This week we got our hands on a brand new Honda CRF450RWE. That’s the Works Edition of the Honda 450. In the wake of KTM’s recent release of the 450SX-F Factory Edition, the Honda doesn’t rate as high as news, but the bike is still one of the most exotic motocrossers on the planet. It’s more than a cosmetically-driven race replica. It has a long list of high-end upgrades:

Sean Lipanovich on the Honda Works Edition.

Full Yoshimura titanium exhaust system
Hinson clutch basket and cover
Ported cylinder head
Ti-nitride-coated lower fork tubes
Ti-nitride-coated 18mm shock shaft
Twin Air filter
Throttle Jockey seat cover
HRC graphics
Red cylinder head cover
D.I.D Dirt Star LT-X rims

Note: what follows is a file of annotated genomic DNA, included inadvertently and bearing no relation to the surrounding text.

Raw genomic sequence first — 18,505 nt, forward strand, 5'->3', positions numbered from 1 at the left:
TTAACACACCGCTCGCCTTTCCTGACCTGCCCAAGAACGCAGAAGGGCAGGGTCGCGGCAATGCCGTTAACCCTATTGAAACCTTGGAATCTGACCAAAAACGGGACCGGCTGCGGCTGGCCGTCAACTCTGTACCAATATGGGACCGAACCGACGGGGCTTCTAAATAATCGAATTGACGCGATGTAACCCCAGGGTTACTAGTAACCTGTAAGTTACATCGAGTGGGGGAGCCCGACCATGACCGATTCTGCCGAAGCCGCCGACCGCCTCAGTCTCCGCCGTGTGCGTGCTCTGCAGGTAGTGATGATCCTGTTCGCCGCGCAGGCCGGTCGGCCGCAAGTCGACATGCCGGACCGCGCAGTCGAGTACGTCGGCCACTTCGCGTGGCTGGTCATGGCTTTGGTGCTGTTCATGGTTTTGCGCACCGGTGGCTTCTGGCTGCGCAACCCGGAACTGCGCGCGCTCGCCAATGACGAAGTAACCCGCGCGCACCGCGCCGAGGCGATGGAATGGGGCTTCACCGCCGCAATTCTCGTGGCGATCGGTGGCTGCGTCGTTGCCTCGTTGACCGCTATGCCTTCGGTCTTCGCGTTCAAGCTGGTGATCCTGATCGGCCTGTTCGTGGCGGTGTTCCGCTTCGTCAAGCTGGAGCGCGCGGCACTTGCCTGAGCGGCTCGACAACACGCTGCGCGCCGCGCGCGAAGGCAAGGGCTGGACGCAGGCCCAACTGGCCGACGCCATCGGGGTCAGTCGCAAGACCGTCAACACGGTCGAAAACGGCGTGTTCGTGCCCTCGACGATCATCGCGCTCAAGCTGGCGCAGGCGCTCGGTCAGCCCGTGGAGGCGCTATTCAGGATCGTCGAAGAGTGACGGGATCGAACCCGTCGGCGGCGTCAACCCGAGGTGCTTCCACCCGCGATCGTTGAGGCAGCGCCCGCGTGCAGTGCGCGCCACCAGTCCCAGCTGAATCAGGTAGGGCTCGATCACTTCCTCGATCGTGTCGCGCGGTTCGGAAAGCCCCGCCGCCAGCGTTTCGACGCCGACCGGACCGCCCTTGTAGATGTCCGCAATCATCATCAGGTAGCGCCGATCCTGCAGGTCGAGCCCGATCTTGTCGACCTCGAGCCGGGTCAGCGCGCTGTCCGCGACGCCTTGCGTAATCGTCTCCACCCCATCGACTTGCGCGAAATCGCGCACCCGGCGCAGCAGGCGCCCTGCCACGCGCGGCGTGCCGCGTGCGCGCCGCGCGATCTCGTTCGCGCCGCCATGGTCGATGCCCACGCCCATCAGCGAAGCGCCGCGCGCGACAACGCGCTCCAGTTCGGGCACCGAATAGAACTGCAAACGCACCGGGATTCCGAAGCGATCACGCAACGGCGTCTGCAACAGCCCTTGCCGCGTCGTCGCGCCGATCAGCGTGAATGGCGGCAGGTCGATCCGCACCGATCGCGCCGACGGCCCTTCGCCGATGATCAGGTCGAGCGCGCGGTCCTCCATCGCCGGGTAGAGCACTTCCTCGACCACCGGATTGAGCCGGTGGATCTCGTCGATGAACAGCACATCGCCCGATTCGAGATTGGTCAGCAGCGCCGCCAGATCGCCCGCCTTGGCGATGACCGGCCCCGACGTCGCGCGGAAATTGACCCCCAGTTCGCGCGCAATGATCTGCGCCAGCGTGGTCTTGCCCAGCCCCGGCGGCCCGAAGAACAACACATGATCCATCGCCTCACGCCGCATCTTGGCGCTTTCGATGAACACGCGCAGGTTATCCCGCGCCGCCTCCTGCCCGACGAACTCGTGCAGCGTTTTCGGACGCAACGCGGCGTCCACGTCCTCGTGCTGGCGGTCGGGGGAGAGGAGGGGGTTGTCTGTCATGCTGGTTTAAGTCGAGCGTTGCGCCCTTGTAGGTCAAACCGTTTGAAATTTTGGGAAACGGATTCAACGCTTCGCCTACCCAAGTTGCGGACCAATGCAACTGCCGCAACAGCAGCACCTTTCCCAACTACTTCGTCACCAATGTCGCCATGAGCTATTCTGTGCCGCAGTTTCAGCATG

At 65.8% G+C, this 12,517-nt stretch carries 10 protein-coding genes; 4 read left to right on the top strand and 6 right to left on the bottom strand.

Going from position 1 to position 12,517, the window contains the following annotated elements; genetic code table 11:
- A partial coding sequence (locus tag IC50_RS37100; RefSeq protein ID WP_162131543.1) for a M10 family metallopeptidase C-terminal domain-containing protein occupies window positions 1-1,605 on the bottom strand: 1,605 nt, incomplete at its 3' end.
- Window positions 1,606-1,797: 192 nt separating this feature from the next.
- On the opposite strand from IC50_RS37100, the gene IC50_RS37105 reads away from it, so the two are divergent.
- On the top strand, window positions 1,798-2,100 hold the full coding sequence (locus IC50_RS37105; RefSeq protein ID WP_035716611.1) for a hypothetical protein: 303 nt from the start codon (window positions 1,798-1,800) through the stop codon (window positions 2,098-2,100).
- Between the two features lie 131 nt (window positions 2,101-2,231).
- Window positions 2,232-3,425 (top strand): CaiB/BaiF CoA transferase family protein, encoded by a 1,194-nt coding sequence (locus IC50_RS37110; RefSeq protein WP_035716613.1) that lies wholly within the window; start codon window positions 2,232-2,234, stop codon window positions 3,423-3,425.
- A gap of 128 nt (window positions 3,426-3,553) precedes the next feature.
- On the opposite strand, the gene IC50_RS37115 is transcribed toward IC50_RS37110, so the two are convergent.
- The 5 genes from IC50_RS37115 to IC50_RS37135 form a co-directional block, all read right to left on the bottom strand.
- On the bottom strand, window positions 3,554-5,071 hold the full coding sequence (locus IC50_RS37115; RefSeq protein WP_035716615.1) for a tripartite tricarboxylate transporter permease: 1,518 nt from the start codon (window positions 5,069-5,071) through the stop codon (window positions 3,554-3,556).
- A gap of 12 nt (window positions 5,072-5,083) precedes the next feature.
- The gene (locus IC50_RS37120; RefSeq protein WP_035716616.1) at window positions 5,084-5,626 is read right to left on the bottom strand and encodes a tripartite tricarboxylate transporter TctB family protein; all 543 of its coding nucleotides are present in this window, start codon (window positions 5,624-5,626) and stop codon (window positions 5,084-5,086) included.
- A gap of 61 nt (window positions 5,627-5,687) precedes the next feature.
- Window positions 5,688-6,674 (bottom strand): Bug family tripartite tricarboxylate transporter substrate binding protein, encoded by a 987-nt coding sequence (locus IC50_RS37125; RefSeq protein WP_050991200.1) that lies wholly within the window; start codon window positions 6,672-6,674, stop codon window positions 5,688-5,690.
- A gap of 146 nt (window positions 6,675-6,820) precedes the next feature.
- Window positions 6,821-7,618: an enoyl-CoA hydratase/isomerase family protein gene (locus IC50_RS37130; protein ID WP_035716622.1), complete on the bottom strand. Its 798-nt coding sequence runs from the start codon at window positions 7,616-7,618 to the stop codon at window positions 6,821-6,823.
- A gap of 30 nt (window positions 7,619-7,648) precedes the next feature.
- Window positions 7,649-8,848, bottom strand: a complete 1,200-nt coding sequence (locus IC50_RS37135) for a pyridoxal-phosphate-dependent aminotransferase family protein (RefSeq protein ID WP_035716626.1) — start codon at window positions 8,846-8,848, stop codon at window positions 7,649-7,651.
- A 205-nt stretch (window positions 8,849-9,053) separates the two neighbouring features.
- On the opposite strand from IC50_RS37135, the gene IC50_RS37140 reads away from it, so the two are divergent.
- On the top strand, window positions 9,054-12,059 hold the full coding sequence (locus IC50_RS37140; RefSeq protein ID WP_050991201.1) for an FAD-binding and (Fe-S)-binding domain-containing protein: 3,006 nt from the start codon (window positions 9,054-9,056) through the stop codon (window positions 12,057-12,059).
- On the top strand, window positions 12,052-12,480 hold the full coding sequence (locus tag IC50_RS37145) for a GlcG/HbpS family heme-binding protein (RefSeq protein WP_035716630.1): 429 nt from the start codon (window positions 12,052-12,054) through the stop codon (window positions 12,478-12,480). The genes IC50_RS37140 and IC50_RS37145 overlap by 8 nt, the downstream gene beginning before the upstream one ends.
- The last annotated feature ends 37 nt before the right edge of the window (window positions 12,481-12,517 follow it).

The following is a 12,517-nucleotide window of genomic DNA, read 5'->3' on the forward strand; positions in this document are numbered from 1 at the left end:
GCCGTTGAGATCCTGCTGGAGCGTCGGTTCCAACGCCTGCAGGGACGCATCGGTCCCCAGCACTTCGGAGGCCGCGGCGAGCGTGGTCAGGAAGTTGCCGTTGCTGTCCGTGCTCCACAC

Gold RK chain
Black-anodized triple clamps
Renthal grips

The 2022 Honda CRF450RWE sells for $12,399. It weighs 234 pounds on our scale (without fuel). That’s only one pound more than the standard edition.

The MSRP for the Honda CRF450RWE is $12,399. That’s $2800 more than the standard edition. That puts it in a tie with the Kawasaki KX450SR as the most expensive mainstream motocross bike you can buy. The Husky Rockstar Edition is $11,799 and the KTM 450SX-F Factory Edition is $11,699. The Kawasaki is a much better comparison to the Honda because it has similar upgrades. The KTM and Husqvarna, on the other hand, are basically early-release 2023 models with a few extra parts and pieces thrown in; no porting, aftermarket exhaust or clutch cover.

The CRF450RWE intentionally looks very similar to the factory bike that Chase Sexton races (below).
Chase Sexton’s 2021 Honda CRF450R factory bike. Photo by Travis Fant